Written by Heather Helmendach, Legal Assistant
Law Offices of Thomas J. Lamb, P.A.
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The FDA released a Drug Safety Communication today, on this topic. They state, "We have not determined whether canagliflozin increases the risk of leg and foot amputations. We are currently investigating this new safety issue and will update the public when we have more information." (5/18/16).
Canagliflozin is the main active ingredient of popular diabetes drugs, such as Invokana and Invokamet (U.S) / Vokanamet (Europe). This sodium glucose cotransporter 2 (SGLT2) is used in the treatment of type 2 diabetes, and is the subject of the Canagliflozin Cardiovascular Assessment Study (CANVAS) and CANVAS-R.
In recent clinical trials conducted for CANVAS, an increased amount of lower-limb amputations (mostly of toes) was observed among the subjects taking Invokana / Invokamet, as well as those taking a placebo. The findings of this study are detailed in the table, below:
|Dose of Canagliflozin:||100mg daily||300mg daily||None (Placebo)|
|Incidences of lower limb amputation:||7/1000 patient-years||5/1000 patient-years||3/1000 patient-years|
For clarification purposes, the EMA states that "One patient-year is equivalent to 1 patient taking the medicine for 1 year," and approximately "4,300 patients" were involved in the study.
In response to these findings, the European Medicines Agency (EMA) has begun to review the effects of this diabetes drug. At the present time, "the possibility that canagliflozin increases lower limb amputations is currently not confirmed," but the investigation is ongoing.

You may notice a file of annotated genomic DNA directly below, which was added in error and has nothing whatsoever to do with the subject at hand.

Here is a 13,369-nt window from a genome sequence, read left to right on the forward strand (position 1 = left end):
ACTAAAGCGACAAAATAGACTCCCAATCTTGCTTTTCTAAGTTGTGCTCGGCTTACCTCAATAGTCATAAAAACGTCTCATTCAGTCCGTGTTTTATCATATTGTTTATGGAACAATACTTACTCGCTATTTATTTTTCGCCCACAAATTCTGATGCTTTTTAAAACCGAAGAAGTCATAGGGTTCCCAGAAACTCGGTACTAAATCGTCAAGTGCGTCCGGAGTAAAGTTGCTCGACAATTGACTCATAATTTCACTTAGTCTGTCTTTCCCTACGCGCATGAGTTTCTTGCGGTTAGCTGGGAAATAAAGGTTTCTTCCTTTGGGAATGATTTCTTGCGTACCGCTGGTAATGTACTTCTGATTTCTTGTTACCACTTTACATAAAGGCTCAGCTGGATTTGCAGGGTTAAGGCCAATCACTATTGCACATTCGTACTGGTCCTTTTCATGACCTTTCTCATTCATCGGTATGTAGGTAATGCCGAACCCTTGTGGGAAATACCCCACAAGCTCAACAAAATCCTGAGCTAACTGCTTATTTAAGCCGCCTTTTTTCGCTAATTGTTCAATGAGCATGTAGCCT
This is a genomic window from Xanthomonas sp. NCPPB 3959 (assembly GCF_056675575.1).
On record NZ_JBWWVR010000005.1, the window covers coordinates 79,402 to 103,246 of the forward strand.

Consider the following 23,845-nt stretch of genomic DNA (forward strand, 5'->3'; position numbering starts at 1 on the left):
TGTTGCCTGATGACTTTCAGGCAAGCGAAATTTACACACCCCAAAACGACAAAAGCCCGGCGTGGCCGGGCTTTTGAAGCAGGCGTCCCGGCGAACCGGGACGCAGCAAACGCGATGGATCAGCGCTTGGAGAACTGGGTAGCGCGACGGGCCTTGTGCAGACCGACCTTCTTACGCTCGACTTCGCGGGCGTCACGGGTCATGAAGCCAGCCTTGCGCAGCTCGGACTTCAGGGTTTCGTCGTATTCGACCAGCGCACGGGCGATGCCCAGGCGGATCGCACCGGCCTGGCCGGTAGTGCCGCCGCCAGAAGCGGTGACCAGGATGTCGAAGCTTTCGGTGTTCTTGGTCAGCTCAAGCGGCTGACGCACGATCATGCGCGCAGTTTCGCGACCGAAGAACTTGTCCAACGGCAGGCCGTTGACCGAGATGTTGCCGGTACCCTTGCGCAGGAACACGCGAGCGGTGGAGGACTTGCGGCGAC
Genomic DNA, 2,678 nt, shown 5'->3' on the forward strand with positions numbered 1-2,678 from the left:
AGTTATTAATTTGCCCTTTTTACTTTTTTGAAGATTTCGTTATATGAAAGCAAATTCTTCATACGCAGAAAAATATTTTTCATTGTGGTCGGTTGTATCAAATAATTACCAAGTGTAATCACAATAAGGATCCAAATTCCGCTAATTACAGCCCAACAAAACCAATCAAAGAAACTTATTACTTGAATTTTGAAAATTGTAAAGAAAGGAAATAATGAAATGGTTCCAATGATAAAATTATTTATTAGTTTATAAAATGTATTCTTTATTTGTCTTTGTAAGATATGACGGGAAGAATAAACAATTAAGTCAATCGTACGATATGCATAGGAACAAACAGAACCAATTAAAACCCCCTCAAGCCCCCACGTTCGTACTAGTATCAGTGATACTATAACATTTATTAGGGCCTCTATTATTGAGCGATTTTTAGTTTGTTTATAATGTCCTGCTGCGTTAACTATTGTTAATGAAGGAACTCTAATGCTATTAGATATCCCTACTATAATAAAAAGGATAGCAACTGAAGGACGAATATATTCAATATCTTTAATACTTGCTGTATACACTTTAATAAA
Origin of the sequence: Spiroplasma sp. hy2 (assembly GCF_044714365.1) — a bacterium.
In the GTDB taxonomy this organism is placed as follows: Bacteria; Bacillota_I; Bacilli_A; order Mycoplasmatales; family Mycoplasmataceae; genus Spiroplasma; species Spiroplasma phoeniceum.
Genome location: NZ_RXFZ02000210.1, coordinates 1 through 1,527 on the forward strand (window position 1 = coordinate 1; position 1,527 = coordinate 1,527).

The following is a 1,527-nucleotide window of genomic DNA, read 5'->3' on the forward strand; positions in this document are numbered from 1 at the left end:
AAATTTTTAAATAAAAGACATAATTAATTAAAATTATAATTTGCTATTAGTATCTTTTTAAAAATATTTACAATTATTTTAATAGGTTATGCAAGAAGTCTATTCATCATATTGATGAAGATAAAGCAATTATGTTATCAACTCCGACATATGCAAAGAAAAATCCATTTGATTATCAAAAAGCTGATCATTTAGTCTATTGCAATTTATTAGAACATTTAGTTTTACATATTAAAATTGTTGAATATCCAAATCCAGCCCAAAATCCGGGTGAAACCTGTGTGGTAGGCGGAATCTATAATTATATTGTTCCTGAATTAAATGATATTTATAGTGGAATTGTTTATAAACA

The Medscape Article, "EMA Probes Link With Diabetes Drug Canagliflozin, Toe Amputation" provides the following details:
The EMA notes that patients with diabetes (and especially those with poorly controlled diabetes and preexisting vascular problems) are at increased risk of infection and ulceration, which can result in lower-limb amputations. No increase in such amputations was seen in 12 other completed clinical trials with canagliflozin, it adds, although a small, statistically nonsignificant increase in the number of amputations occurred in another ongoing study called CANVAS-R.
More information from the drug manufacturer has been requested by Pharmacovigilance Risk Assessment Committee (PRAC) to assess whether a significant correlation between Invokana / Invokamet and an increase in lower limb amputations exists.
In the meantime, please take note of the following information issued by the EMA:
"Patients who have any questions should speak to their doctor or pharmacist. It is important that patients with diabetes continue to take their prescribed treatment and do not stop treatment without first consulting a healthcare professional."
We will continue to monitor the medical literature concerning the possible link between Invokana / Invokamet and the aforementioned amputations.
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More Articles on this topic:
- Risk of Lower Limb Amputations Doubled with Invokana and Invokamet Use
- EMA Warns that Some Diabetes Drugs Cause Increased Risk of Amputation
- All SGLT2 Inhibitors Now Investigated for Increased Risk of Amputation